Just for you!
Anyone who has ever been surprised by a rain shower while visiting the Piazza del Colosseo in Rome will know that context marketing was not invented by the internet. As soon as the first larger drops start to fall, traders who were still selling ice creams or souvenirs just a few moments earlier suddenly hold up umbrellas, which are virtually snatched out of their hands. The brand is irrelevant. And the price? Well, it is raining after all! Anything that was important before is forgotten in that moment. The only thing that matters is to stay dry.
Expanding on personalization
This example gives a general, but not specific, answer to the question of what relevance is. It is that it depends. This may initially seem trivial, because everyone knows that the specific circumstances have a major impact on the way in which messages or sales offers are interpreted or perceived.
Nonetheless, this is a good answer because it tells us that there is no relevance per se that is independent of time, place, and people with their different interests and motives. It is also good because it gives rise to more questions: which circumstances define whether and when something is relevant or irrelevant for one and the same person? And, once these questions have been answered, how can we use this knowledge to improve our own relevance and thus our business success?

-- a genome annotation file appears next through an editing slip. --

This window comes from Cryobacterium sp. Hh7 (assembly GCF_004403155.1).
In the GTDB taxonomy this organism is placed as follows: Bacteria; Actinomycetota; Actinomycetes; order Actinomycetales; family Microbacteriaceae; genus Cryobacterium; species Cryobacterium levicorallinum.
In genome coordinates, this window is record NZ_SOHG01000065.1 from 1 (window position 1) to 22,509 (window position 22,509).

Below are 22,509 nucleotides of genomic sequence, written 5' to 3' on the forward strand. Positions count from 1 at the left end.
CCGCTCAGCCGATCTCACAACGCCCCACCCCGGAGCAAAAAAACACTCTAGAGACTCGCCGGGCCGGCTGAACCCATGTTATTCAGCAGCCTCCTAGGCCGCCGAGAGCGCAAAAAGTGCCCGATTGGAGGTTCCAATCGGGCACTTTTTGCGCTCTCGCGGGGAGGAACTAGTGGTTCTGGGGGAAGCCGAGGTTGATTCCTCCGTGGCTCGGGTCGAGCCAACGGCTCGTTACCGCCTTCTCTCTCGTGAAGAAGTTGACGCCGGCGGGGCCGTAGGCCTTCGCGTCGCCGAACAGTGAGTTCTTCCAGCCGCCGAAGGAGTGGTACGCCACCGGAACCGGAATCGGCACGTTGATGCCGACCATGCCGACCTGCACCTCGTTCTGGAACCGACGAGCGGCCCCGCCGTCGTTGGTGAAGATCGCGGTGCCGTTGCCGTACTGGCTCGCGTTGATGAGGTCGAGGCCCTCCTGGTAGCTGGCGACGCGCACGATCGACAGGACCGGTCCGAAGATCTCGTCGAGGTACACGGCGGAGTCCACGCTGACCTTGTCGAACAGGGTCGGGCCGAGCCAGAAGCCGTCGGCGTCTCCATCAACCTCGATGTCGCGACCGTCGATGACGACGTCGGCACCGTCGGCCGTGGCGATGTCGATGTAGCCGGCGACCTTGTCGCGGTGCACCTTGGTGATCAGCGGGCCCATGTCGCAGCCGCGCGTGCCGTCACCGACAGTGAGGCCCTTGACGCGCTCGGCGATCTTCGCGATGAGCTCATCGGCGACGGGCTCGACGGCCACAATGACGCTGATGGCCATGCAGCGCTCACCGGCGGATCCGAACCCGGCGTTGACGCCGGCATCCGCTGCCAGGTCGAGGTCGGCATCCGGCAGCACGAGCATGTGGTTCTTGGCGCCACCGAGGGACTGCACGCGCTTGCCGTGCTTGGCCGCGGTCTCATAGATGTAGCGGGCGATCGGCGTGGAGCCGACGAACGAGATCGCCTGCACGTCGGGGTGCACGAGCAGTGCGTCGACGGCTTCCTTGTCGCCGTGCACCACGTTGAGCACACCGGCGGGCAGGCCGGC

These questions are all about context marketing, which goes beyond pure personalization in an attempt to recognize, understand, and respond to the situational motivation and interests of target groups.
It is carried out in conjunction with self-learning tracking tools, which communicate very precisely with the customer by suggesting appropriate content, services, and products almost in real time using previous browsing and interaction behavior as well as predictive algorithms. And, according to numerous studies, they do this amazingly well. With relatively little expense, the customer experience on your own website can be significantly improved and the conversion rate increased by 25 percent or more. The following factors play a major role in this process.
Geolocalization: success through local relevance